Cash is dead. Give it five years and no one will use it any more. Everyone knows this, except, apparently, the Bank of England. Is the Old Lady of Threadneedle Street living in a bygone age, or does she know something the rest of us have missed? If we turn to the Bank of England's annual report on notes in circulation, we see that the number of banknotes in circulation has risen every year for more than forty years - and it continues rise. The Bank expects this trend to continue past the middle of the 21st century.
Most of the people reading this article, and I'll add myself in this group, depend less and less on cash. It's not uncommon to leave home with a single five-pound note in our wallets and a few coins in our pockets - and we'll usually return home with that little cache of cash untouched. The queues at the currency exchange bureaux in airports have virtually disappeared. Why bother with the expense of changing money - and then changing it back - when the plastic in your purse handles it all so much more conveniently?
But we're a privileged group. We have bank accounts, credit and debit cards, PayPal accounts and mobile phones that magically pay for things. But one and a half million people in the UK don't have any of this. A lot of them are happy with that, but some simply have no choice, and many of those are the most financially vulnerable.
So maybe The Bank of England has it right after all, and the rumours of the demise of cash are exaggerated. The banknotes will survive, but what about the people who depend on them?
Even though the demand for banknotes continues to increase faster than the amount of spending in the UK economy, the mechanisms for supply and processing are disappearing at an alrming rate. ATMs are disappearing fast, and many rural communities now have nowhere local to obtain cash. On average, UK banks have closed twenty local branches a week over the last three years, the majority of them in low-income areas. This creates serious problems for cash businesses like window cleaners, take-aways and corner shops. Faced with a long trip to a cash-accepting bank, many businesses store several days' takings, creating serious risk from theft.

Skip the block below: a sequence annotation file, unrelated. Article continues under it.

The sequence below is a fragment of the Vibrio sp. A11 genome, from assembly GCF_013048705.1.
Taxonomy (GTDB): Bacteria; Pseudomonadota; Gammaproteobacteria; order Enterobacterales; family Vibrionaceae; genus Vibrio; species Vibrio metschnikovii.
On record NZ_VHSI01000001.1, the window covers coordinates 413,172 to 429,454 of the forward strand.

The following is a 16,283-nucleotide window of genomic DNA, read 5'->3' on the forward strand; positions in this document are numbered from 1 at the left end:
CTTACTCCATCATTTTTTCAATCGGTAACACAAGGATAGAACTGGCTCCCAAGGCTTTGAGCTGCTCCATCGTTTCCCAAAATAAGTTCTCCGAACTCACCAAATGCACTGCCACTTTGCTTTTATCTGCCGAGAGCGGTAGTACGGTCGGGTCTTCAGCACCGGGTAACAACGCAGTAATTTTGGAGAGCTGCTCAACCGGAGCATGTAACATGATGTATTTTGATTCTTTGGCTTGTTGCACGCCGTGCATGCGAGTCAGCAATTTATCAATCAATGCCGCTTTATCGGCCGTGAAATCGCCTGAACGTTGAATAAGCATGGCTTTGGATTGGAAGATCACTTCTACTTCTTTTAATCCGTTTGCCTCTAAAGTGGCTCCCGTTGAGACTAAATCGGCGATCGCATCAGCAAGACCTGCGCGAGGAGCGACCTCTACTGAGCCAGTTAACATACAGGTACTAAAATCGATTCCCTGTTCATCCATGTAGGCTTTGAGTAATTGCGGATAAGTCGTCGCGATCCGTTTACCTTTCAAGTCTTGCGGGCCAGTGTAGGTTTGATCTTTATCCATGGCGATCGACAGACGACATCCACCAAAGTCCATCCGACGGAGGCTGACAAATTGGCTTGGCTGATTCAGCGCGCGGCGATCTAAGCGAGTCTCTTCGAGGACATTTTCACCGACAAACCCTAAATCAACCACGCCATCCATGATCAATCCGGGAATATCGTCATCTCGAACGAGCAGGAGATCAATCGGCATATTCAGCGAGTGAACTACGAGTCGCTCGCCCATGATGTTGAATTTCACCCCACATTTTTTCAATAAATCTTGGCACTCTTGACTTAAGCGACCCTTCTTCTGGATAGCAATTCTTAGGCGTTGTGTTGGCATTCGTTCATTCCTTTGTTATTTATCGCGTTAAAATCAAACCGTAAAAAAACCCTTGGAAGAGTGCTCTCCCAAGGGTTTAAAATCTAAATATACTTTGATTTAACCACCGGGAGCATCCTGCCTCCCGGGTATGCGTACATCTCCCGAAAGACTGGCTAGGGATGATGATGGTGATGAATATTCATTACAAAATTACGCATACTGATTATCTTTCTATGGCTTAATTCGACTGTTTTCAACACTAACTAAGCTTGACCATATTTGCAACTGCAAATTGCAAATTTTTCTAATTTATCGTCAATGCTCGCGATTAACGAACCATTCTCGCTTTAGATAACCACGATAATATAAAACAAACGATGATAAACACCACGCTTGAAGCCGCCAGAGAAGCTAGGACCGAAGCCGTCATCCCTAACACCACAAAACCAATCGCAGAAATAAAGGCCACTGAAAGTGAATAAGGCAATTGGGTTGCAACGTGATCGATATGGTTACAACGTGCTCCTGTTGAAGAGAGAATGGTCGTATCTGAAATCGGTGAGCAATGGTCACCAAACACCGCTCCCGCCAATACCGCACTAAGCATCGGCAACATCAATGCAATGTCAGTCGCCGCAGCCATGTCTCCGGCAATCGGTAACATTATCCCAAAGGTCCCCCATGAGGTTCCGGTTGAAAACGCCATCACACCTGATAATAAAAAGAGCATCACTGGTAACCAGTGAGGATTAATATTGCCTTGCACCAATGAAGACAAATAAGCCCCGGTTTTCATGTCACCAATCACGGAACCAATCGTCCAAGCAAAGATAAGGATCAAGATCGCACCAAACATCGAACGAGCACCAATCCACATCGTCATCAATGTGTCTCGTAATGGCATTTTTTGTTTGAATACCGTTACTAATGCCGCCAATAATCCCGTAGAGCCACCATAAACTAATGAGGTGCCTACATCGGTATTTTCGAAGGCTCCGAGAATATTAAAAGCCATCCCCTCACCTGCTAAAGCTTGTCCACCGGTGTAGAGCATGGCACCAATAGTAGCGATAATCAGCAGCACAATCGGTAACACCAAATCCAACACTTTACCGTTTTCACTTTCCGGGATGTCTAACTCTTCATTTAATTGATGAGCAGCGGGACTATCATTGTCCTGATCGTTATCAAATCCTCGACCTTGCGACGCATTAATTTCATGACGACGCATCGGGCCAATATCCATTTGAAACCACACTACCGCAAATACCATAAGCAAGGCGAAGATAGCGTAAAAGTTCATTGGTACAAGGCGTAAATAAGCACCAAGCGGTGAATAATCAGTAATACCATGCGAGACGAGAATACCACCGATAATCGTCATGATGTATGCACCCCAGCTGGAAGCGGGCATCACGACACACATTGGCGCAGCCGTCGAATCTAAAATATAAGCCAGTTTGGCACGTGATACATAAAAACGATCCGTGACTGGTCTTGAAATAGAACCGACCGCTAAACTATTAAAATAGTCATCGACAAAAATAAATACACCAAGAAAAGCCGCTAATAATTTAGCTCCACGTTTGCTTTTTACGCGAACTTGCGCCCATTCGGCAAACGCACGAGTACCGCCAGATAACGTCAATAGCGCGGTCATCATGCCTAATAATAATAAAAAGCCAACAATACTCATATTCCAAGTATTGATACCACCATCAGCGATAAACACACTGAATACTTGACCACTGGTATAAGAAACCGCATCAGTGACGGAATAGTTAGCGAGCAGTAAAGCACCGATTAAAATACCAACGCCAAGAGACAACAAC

But, if it's a problem for small businesses, it's a disaster for the 1.5 million unbanked people in Britain. For them cash is the only medium of exchange. Its unavailability becomes a question of personal survival. The Financial Inclusion Commission sets out a vision to connect every individual to the banking system, which is a laudable aim, but the Financial Inclusion Taskforce conducted a study in 2010 which revealed that only half of the unbanked population actually wanted to open a bank account. Are we to ignore their wishes? It may be that the improved access to financial education described by the Commission will modify this attitude, but financial inclusion demands that the cash alternative remain.
Sadly, the economics are against us. It's difficult for a commercial body to justify staffing branches or providing ATM services in areas where they're unlikely to repay their costs. It's time to apply lateral thinking; time to look at how we make it possible rather than bowing to what we see as inevitable. Choice has partnered with the likes of Clear Bank, RMS, Brinks and Loomis to provide a solution to cash availability in the regions that most need it. We're rolling out secure cash deposit facilities to help busineses service their cash customers, and supporting an initiative to re-introduce free ATM service to areas that no longer have access to them.
If the current economic model means excluding those most vulnerable in our society, then we must change the model.
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